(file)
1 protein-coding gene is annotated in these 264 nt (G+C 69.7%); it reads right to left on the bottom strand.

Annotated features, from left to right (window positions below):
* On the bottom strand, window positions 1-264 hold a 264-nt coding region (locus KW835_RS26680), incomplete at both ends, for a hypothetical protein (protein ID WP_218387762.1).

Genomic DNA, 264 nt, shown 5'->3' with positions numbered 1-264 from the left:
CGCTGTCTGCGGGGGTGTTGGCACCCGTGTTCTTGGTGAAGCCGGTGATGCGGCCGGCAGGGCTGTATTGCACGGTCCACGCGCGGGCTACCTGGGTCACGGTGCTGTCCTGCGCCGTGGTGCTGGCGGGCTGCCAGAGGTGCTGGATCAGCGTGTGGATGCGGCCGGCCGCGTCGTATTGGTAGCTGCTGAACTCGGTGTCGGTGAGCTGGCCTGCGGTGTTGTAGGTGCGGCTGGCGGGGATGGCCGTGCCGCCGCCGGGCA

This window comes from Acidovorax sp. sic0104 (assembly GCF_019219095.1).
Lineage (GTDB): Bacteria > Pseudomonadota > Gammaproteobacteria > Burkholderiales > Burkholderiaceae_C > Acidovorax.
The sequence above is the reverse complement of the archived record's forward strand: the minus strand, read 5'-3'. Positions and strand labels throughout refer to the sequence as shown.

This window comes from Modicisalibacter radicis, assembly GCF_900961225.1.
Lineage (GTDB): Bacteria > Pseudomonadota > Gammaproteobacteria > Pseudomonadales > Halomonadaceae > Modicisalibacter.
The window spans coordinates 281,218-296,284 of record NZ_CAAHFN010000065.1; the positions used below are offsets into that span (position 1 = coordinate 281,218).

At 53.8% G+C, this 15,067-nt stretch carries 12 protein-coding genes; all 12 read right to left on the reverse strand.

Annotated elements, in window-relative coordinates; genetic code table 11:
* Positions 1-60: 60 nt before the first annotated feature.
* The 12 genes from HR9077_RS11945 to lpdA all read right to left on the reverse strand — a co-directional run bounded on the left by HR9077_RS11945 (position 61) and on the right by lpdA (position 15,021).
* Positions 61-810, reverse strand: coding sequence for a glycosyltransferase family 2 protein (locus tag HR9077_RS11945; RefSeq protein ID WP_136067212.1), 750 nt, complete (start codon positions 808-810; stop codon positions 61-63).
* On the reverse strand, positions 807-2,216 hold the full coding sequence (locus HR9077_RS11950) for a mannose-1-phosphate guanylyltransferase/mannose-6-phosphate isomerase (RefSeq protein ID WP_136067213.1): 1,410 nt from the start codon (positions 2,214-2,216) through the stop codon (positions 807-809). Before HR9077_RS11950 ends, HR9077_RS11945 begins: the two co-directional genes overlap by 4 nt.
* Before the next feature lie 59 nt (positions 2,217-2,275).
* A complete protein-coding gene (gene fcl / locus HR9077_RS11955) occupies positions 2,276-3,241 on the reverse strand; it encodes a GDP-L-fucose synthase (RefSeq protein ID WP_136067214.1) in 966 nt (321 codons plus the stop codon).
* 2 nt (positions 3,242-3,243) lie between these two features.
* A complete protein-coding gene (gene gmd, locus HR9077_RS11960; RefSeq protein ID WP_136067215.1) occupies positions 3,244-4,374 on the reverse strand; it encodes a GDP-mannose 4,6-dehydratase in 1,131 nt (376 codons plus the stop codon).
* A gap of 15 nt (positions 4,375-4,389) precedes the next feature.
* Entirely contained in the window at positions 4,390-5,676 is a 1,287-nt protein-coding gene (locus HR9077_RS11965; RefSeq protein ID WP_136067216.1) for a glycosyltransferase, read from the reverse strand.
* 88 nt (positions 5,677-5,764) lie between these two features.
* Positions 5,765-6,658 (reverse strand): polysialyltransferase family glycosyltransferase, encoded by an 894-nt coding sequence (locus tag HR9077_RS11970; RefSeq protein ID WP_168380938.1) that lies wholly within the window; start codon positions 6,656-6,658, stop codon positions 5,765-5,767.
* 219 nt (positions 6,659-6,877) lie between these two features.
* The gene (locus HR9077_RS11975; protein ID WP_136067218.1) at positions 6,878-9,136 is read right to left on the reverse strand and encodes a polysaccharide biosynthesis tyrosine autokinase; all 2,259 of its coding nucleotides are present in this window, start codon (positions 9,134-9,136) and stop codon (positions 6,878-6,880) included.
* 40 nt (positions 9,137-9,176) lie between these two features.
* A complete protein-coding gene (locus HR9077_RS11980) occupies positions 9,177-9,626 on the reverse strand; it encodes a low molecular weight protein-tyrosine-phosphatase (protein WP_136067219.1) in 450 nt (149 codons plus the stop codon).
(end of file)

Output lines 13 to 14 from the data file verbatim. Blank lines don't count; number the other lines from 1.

Annotated elements, in window-relative coordinates; genetic code table 11:
* Positions 1-60: 60 nt before the first annotated feature.